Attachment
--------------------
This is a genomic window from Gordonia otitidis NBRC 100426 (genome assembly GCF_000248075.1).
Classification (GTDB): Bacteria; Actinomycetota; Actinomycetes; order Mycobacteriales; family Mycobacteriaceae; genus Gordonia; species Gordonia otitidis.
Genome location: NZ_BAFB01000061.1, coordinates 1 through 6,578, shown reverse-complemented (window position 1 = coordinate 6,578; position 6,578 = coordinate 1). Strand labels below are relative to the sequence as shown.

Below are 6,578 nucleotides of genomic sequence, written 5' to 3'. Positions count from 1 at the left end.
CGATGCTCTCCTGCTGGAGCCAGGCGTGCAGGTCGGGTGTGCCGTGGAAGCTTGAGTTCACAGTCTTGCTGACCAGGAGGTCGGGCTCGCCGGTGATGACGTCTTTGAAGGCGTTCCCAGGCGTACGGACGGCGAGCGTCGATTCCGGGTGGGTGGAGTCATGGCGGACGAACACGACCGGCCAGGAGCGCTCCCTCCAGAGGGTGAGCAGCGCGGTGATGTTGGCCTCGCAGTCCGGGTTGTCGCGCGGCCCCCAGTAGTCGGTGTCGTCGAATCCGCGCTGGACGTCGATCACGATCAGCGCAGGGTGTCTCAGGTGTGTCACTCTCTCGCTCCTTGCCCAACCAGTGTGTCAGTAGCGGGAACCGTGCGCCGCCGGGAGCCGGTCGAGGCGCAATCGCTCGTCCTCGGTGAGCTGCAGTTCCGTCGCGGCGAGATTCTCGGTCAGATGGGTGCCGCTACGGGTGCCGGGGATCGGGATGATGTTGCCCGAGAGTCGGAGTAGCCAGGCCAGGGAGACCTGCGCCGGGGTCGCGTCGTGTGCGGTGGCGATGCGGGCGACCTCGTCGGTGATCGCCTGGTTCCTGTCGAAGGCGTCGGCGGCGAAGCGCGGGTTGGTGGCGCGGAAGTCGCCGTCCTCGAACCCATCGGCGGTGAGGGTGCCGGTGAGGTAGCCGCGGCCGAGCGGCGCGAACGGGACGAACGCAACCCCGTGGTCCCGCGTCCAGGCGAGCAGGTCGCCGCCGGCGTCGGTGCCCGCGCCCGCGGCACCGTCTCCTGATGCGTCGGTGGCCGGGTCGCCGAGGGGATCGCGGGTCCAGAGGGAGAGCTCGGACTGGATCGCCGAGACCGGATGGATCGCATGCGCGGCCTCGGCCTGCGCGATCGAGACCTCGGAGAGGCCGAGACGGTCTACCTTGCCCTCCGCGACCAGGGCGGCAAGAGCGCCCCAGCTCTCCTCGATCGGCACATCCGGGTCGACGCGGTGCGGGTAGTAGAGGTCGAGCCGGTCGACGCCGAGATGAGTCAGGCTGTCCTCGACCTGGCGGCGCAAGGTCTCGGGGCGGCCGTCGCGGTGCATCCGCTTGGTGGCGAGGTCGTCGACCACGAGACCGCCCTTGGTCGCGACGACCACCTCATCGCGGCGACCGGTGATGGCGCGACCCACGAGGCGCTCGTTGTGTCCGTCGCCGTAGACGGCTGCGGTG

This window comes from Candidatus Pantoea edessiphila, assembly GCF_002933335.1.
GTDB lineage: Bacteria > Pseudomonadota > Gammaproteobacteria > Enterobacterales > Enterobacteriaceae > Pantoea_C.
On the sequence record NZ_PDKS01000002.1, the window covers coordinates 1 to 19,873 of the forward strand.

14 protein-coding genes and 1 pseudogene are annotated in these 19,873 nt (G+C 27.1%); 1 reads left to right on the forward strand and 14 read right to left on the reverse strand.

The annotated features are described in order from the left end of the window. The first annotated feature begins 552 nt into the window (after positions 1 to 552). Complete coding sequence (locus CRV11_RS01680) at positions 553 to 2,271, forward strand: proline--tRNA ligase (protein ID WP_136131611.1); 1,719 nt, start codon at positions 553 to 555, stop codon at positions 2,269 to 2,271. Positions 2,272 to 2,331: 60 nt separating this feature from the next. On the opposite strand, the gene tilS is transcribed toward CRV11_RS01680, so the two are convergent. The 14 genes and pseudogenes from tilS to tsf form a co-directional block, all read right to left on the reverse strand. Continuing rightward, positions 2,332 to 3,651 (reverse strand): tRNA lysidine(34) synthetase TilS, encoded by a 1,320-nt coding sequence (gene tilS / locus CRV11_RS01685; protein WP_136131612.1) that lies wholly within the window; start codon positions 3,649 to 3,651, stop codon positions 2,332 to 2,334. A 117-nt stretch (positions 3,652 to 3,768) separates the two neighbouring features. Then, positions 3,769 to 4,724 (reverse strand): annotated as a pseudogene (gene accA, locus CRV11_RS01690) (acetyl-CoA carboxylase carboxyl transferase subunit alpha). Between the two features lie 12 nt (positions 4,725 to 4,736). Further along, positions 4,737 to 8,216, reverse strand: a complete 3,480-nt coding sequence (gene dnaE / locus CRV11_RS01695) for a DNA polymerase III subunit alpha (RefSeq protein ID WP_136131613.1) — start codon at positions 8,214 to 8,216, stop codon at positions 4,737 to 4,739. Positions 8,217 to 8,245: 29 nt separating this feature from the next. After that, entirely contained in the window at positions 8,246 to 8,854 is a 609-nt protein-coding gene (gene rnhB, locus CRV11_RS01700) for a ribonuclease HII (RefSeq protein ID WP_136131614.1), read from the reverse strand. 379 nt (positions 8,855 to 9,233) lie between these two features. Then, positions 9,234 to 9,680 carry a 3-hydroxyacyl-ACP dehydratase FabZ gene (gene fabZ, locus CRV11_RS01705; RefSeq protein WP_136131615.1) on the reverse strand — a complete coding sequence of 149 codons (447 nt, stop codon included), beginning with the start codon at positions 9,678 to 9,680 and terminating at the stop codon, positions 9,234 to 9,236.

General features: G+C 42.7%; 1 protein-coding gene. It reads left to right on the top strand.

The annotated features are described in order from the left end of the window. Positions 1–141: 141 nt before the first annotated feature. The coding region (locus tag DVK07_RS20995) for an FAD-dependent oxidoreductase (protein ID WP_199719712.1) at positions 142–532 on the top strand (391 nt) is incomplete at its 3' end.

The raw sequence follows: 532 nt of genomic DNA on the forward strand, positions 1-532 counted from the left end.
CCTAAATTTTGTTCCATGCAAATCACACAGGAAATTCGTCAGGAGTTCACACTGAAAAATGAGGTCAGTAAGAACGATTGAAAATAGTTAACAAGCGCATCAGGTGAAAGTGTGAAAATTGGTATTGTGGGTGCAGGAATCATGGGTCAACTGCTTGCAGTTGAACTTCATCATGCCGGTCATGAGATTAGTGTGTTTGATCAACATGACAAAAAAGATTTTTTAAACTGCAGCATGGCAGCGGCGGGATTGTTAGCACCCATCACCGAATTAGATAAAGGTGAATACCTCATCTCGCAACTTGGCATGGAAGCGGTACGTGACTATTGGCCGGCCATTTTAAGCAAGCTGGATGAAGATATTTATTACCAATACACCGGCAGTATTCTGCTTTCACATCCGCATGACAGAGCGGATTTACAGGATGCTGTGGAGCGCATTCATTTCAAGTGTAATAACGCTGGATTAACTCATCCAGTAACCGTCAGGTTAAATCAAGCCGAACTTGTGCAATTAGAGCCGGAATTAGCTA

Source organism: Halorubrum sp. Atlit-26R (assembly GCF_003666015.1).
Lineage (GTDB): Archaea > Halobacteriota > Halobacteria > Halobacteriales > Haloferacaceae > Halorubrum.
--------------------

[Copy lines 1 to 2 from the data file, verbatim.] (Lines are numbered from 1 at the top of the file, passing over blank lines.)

This is a genomic window from Gordonia otitidis NBRC 100426 (genome assembly GCF_000248075.1).
Classification (GTDB): Bacteria; Actinomycetota; Actinomycetes; order Mycobacteriales; family Mycobacteriaceae; genus Gordonia; species Gordonia otitidis.